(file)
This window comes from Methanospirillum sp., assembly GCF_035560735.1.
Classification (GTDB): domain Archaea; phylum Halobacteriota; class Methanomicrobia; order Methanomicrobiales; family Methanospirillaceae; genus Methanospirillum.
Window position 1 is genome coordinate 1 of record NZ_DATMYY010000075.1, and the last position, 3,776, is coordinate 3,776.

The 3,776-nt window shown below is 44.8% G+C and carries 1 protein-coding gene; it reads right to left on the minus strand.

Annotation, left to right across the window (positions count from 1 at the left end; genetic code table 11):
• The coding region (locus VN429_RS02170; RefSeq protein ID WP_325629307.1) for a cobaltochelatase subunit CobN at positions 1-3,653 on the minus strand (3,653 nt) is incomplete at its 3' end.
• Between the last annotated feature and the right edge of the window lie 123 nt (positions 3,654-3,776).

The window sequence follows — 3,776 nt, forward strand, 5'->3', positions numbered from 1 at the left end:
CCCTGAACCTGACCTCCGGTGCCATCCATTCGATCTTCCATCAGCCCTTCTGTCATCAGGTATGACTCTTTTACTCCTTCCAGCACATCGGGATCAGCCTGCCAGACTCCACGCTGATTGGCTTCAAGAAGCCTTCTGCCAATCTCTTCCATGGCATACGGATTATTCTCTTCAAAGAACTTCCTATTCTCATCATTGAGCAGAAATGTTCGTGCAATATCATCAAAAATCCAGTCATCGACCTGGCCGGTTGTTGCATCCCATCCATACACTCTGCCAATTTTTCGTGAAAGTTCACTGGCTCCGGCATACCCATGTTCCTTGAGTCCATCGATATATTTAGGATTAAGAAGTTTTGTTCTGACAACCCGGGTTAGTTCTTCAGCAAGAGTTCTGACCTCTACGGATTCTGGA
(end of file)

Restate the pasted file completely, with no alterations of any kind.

This window comes from Methanospirillum sp., assembly GCF_035560735.1.
Classification (GTDB): domain Archaea; phylum Halobacteriota; class Methanomicrobia; order Methanomicrobiales; family Methanospirillaceae; genus Methanospirillum.
Window position 1 is genome coordinate 1 of record NZ_DATMYY010000075.1, and the last position, 3,776, is coordinate 3,776.

The 3,776-nt window shown below is 44.8% G+C and carries 1 protein-coding gene; it reads right to left on the minus strand.

Annotation, left to right across the window (positions count from 1 at the left end; genetic code table 11):
• The coding region (locus VN429_RS02170; RefSeq protein ID WP_325629307.1) for a cobaltochelatase subunit CobN at positions 1-3,653 on the minus strand (3,653 nt) is incomplete at its 3' end.
• Between the last annotated feature and the right edge of the window lie 123 nt (positions 3,654-3,776).

The window sequence follows — 3,776 nt, forward strand, 5'->3', positions numbered from 1 at the left end:
CCCTGAACCTGACCTCCGGTGCCATCCATTCGATCTTCCATCAGCCCTTCTGTCATCAGGTATGACTCTTTTACTCCTTCCAGCACATCGGGATCAGCCTGCCAGACTCCACGCTGATTGGCTTCAAGAAGCCTTCTGCCAATCTCTTCCATGGCATACGGATTATTCTCTTCAAAGAACTTCCTATTCTCATCATTGAGCAGAAATGTTCGTGCAATATCATCAAAAATCCAGTCATCGACCTGGCCGGTTGTTGCATCCCATCCATACACTCTGCCAATTTTTCGTGAAAGTTCACTGGCTCCGGCATACCCATGTTCCTTGAGTCCATCGATATATTTAGGATTAAGAAGTTTTGTTCTGACAACCCGGGTTAGTTCTTCAGCAAGAGTTCTGACCTCTACGGATTCTGGA